Africa Utopia returns for a fourth time to Southbank Centre to explore what can be learnt and celebrated from modern Africa and the African diaspora. The festival which runs from the 31st of August until the 4th of September, investigates the arts and culture of one of the world’s most dynamic and fast-changing continents and looks at how Africa can lead the way in thinking about society, community, technology, fashion, gender, faith and activism.
Wales Millennium Centre and Cape Town Opera bring the story of Nelson Mandela, one of the world’s most iconic figures to the stage in an epic musical tribute. Following his story from tribal initiation rites on the banks of the Mbashe River to his incarceration and final liberation from Robben Island, this celebration of Mandela’s life is a spectacular portrait of a man who touched hearts and minds around the world. Presented in three parts, by a cast of over 60 performers including three different incarnations of Mandela, the contrasting phases of his journey are recreated through strikingly divergent styles of music including the swing-influenced songs of Sophiatown, contemporary opera forms and Xhosa folk music which grounds the production in the sounds and culture of South Africa.
Alongside the highlights there will be a plethora of free activity across site from a Black History Walk along the Thames that explores British Civil Rights and black heroes of the past to African Yoga on the Southbank Centre’s Roof Garden, or even a class in cooking some of Africa’s greatest dishes at the Africa Utopia Cook Off.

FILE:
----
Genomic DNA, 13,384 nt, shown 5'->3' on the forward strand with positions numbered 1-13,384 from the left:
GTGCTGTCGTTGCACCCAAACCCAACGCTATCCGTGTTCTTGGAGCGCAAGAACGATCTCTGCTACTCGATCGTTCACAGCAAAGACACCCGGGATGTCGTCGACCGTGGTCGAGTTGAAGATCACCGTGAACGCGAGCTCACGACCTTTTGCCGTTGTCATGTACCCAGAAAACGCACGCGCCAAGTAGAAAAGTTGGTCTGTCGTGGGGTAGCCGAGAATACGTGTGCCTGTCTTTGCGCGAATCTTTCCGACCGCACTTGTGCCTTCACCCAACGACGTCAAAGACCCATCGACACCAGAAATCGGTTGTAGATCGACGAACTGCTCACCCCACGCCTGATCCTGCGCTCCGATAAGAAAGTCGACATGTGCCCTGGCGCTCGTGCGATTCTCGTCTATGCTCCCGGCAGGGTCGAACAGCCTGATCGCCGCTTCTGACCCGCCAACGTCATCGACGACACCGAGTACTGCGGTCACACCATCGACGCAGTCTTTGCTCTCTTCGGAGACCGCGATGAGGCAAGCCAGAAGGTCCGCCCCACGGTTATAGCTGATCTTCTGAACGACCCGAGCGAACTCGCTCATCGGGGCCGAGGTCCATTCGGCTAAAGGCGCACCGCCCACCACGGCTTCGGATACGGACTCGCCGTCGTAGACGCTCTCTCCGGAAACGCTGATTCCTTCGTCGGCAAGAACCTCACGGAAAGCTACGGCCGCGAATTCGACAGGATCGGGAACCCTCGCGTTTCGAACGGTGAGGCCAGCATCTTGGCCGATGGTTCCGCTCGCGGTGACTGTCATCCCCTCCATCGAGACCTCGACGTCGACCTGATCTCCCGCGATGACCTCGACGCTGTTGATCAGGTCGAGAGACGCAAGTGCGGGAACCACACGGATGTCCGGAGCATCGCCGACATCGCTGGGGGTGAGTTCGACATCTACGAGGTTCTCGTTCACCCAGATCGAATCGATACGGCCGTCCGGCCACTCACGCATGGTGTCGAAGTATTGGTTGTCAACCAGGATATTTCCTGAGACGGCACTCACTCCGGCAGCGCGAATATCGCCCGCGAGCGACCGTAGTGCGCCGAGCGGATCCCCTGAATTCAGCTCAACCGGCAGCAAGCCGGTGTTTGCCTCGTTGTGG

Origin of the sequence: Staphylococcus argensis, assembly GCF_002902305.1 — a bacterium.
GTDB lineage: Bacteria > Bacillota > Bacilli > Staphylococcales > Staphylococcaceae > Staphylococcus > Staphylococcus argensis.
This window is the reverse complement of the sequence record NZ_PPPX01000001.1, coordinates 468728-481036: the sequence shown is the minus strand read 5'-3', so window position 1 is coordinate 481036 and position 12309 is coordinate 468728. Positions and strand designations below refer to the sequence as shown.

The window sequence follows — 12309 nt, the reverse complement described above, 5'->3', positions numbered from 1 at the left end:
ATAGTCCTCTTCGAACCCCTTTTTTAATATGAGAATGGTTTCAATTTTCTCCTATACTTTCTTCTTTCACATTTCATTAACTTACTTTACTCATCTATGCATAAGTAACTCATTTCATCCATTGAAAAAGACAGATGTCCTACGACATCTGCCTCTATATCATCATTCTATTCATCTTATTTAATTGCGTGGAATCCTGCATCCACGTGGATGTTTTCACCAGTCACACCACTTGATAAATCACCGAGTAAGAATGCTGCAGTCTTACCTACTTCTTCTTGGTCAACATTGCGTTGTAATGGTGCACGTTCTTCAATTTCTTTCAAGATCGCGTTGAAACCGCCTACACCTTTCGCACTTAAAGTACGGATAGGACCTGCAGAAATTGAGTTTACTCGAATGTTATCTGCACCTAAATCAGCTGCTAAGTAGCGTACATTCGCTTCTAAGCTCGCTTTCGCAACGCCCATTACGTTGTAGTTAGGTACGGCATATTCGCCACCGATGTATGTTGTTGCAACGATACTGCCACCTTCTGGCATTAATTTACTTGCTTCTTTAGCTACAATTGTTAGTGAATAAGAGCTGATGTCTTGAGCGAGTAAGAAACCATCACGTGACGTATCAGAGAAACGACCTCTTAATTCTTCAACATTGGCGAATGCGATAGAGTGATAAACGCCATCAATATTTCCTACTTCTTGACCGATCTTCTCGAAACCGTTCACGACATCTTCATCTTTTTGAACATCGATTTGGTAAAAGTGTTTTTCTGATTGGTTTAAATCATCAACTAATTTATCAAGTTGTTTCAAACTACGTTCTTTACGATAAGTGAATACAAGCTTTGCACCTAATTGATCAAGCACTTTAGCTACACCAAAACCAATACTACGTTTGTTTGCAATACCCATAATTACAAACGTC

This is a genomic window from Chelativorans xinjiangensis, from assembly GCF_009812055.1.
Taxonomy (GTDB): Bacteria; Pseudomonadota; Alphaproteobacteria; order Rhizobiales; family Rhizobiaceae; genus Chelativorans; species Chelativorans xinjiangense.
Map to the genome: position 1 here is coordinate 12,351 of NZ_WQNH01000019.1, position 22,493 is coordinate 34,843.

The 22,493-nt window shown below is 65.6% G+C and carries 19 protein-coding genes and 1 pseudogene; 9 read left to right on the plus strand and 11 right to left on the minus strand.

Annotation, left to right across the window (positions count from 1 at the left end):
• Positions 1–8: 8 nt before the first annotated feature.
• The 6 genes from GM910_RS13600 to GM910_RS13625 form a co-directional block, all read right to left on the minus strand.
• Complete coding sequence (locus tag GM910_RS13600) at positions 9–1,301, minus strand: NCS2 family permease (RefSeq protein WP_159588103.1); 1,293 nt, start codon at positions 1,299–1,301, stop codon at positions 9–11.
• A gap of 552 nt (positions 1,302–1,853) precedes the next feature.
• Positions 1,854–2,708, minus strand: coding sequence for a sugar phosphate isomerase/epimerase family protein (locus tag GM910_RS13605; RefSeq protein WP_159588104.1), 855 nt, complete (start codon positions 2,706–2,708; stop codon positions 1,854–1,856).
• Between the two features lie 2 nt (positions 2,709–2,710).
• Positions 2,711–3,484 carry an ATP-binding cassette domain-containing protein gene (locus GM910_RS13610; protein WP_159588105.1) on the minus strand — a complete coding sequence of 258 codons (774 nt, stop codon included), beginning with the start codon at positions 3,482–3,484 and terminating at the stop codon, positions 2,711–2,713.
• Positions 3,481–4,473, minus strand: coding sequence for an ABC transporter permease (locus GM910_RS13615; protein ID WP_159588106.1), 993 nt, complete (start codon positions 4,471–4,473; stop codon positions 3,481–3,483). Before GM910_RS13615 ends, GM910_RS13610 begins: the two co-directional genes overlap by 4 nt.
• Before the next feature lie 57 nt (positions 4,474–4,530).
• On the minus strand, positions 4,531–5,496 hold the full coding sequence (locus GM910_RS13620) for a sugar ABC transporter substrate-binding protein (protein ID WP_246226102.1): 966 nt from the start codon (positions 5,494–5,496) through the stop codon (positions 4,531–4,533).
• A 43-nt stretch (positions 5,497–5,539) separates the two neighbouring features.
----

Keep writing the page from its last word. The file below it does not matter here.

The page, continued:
A programme of talks, panel debates and workshops will once again underpin the weekend (3-4 September) at Africa Utopia tackling issues such as faith and spirituality in the African identity, African masculinity, the challenging of patriarchy as well as afro-hair workshops and a discussion with Maame Adjei, lead actress of the hit Ghanaian web series An African City – dubbed the African Sex And the City.
“Africa and its diaspora continue to have a resounding impact across the globe. I’m proud that our festival Africa Utopia celebrates the continent’s rich cultural contribution to the world. By tackling the burning cultural issues through humour, music or debate, this festival has become a beacon for fresh ideas, discovery and a wholehearted celebration of the immense influence of the African continent.” – Jude Kelly, Artistic Director